Kuta is the area we’ve been staying our fist week. It is well known as the most touristic area of Bali and in advance I’ve mostly been discouraged to stay there, as there are a lot better places in Bali. Despite the advices, we decided to book our first week at Bali Bustle in Kuta as it looked very nice in the pictures, was close to the airport and very affordable. And yes Bali Bustle was a very good choice. But Kuta… hmm, not so much. The part of Kuta where we stayed was not even that touristic. It was just very crowded and on nearly every street corner there would be locals yelling “taxi?” “massage?” while we passed by. You could call it courtesy to help out, but after having it happening 10 times on our way to a restaurant it gets somewhat annoying.
After a couple of days we rented a scooter, so we were able to get out of Kuta and discover more of Bali. On our first day off, we visited Canggu (a district known as a surfer district, just above Kuta). This was a completely different experience. Way more relaxed opposed to the busy streets of Kuta. We were both very eager to move to Canggu, so luckily we only booked a single week in Kuta.
We’ve been in Canggu for two days now, and yes.. this is where we found the Bali feeling we were searching for. Chill, laidback, no pushy shop owners, nice small restaurants all around, great beaches. Basically all we could’ve wished for. The streets in Canggu are pretty busy though, but whereas Kuta felt like overcrowded, Canggu is better described as lively. All in all we really look forward to stay at least a week in Canggu.
Tanah Lot – temple in the sea
Regarding the weather, it’s quite unstable. Sometimes the sun is shining for a whole day (we enjoyed a full day at the beach last Sunday), but for instance yesterday it has been raining (very hard) for 10 hours straight. Nevertheless the temperature stays between 27-32C all day. Hearing about the freezing temperatures in the Netherlands makes us extra thankful to be here.
Chilling at the beach in our spare time
We now booked for one week in Canggu and I can imagine we will stay for another week in this area if we keep liking it like we do now. We’ll see how it goes!
This is it for now. Warm greetings from Bali and see you all soon!
The weekend before my third (and last week) of remote work, two of my friends joined me in Zell. They landed on Saturday morning at Innsbruck airport, which is just an hour drive away from Zell am Ziller. After picking them up, we directly hit the slopes. As it was still early in the wintersport season (15th of December), we enjoyed a full weekend of nearly private skiing on the slopes of Zell.
After the weekend I started my working days around 7AM, as my two friends would go out for skiing around 9AM. In that way my working day ended around the same time they would come back from skiing and we could have a drink, dinner together and play some games in the evenings.
During this week, we stayed in Gielerhof in Zell am Ziller, on an approximately 15 minutes walk from the slope lifts. But theres also a free shuttle bus to the slope lifts that stopped almost next to our apartment. The Gielerhof farmhouse houses several apartments. It was very clean and furnished with everything we needed. It was also a very good location for me to do my remote work. The only negative thing I experienced, was on one day where video calls I made for my work where a bit unstable. This was because the speed of WiFi (and even the internet connection on my mobile phone) where insufficient to support this properly. But beside that single day, I was able to do my work without any problems.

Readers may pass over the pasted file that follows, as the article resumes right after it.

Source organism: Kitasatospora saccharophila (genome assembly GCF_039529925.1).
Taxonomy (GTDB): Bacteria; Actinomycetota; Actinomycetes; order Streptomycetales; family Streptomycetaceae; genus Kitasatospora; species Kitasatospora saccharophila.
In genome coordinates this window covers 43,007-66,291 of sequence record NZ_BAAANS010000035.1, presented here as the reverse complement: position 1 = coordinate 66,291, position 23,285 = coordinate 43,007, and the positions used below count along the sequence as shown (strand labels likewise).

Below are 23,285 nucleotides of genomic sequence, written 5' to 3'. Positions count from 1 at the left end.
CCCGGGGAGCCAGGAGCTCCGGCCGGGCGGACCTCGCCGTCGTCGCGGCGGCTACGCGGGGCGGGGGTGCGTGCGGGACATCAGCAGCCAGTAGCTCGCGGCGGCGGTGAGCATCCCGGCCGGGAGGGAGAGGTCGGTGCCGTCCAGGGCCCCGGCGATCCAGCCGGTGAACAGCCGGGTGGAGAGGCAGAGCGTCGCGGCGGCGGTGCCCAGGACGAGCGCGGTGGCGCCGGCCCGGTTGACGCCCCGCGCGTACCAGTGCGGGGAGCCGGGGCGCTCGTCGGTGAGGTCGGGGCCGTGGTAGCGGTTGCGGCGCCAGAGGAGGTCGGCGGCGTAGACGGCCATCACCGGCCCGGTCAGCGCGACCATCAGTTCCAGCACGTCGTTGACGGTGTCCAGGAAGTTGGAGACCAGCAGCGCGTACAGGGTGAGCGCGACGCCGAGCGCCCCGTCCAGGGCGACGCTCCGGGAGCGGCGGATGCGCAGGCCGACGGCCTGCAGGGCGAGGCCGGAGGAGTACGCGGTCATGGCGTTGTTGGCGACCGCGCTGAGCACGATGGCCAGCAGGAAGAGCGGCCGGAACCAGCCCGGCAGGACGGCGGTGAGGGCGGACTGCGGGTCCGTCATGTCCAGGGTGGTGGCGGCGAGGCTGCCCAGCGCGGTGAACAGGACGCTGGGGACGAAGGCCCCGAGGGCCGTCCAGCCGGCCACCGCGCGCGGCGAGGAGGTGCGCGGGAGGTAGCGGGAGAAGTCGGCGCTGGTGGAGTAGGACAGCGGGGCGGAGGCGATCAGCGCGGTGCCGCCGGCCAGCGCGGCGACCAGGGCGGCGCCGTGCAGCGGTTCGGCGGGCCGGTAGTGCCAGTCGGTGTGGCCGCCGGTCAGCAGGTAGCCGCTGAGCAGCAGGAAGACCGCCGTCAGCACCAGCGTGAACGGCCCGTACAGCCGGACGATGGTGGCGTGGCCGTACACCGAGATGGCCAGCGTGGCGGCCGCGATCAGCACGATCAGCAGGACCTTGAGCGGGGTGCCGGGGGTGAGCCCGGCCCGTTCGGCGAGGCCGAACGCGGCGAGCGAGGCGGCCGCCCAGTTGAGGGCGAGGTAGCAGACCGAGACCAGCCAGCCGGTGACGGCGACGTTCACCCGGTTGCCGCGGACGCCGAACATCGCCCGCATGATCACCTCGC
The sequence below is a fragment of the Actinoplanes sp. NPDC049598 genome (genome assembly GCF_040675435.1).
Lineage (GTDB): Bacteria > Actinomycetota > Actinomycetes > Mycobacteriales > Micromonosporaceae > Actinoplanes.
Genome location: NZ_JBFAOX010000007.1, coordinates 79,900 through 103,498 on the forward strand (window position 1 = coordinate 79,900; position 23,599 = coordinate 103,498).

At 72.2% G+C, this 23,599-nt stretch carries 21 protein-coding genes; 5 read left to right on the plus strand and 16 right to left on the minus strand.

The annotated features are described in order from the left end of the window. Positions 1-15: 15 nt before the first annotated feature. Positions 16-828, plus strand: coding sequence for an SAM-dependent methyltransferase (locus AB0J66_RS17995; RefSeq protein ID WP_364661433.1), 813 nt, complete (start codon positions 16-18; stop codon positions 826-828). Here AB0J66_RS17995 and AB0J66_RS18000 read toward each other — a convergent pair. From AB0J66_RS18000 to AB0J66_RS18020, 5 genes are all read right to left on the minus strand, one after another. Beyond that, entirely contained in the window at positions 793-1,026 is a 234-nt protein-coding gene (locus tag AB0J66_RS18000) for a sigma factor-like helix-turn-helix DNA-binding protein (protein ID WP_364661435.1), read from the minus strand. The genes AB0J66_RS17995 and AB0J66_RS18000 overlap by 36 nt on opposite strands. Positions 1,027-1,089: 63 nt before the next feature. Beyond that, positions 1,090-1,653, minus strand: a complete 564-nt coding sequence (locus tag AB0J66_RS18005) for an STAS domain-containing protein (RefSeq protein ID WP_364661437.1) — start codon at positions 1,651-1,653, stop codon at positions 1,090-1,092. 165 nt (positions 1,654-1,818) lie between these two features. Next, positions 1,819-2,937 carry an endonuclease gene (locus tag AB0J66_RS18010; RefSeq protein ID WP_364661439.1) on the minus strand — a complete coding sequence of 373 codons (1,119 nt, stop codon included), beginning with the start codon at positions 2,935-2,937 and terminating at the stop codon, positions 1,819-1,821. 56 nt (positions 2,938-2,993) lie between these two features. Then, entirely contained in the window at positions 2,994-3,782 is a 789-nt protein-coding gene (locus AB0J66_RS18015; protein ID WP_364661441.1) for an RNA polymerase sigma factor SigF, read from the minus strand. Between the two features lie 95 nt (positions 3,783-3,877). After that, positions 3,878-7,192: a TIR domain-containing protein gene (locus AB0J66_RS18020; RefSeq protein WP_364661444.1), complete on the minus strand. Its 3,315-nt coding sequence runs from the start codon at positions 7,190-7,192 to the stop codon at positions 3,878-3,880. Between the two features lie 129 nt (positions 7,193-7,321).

After this week with my two friends, I joined my girlfriend with her family for holiday in Hochkrimml (which is in the same area, Zillertal Arena, as Zell am Ziller). We spent the Christmas holidays in Austria and drove back to the Netherlands the day before New Year’s eve.
Preparations for remote work in Indonesia Bali
After a month in Austria, the next adventure is following up very fast: 2 months of remote work from the Indonesian island Bali. My brother Sven is joining me for the first month. We’ll both be working 4 days a week for our employers in the Netherlands. The second month I’m in Bali, Fleur (my girlfriend) will also come over for 2 weeks. I took some days off to have time to travel around Bali with her.
I have been to Asia before (Vietnam), but not as a remote worker and Bali might have some completely different rules. So I took some time for a good preparation. I collected information from the internet (which is full of good tips and advices) and spoke to some people that did something similar to my plans. With all that information, Sven and I decided to only book an accommodation for the first week (Bali Bustle in Kuta). Arranging things on location is a lot cheaper and very accustomed. Some of the other important tips we got was to rent a scooter for 2 months and get a local SIMcard to have mobile internet and be able to do phonecalls cheaper. I also arranged a 60 days visa for Indonesia beforehand in the Netherlands (at the Indonesian ambassade), this is a lot easier and doesn’t require me to go to the ambassade in Indonesia. If you stay 30 days or less, you can just get a visa on arrival in Bali.
Another thing I had to arrange was a proper insurance. I’ll be taking some costly computer equipment from my employer. To have this properly insured I had to take a temporary valuables insurance next to my regular travel insurance.
Time difference between the Netherlands and Bali was also a point of attention. It’s 7 hours earlier in Bali opposed to the Netherlands. As I work in a team, it’s good to have aligned working hours. I agreed with my employer to work from 11.00 in the morning when I’m in Bali, at this time it’s 4.00 in the morning in the Netherlands. Which means theres at least half of a day overlap to work together with my colleagues. We’ll see how this works out, I can imagine that (if necessary) starting later won’t be such of a big problem for me.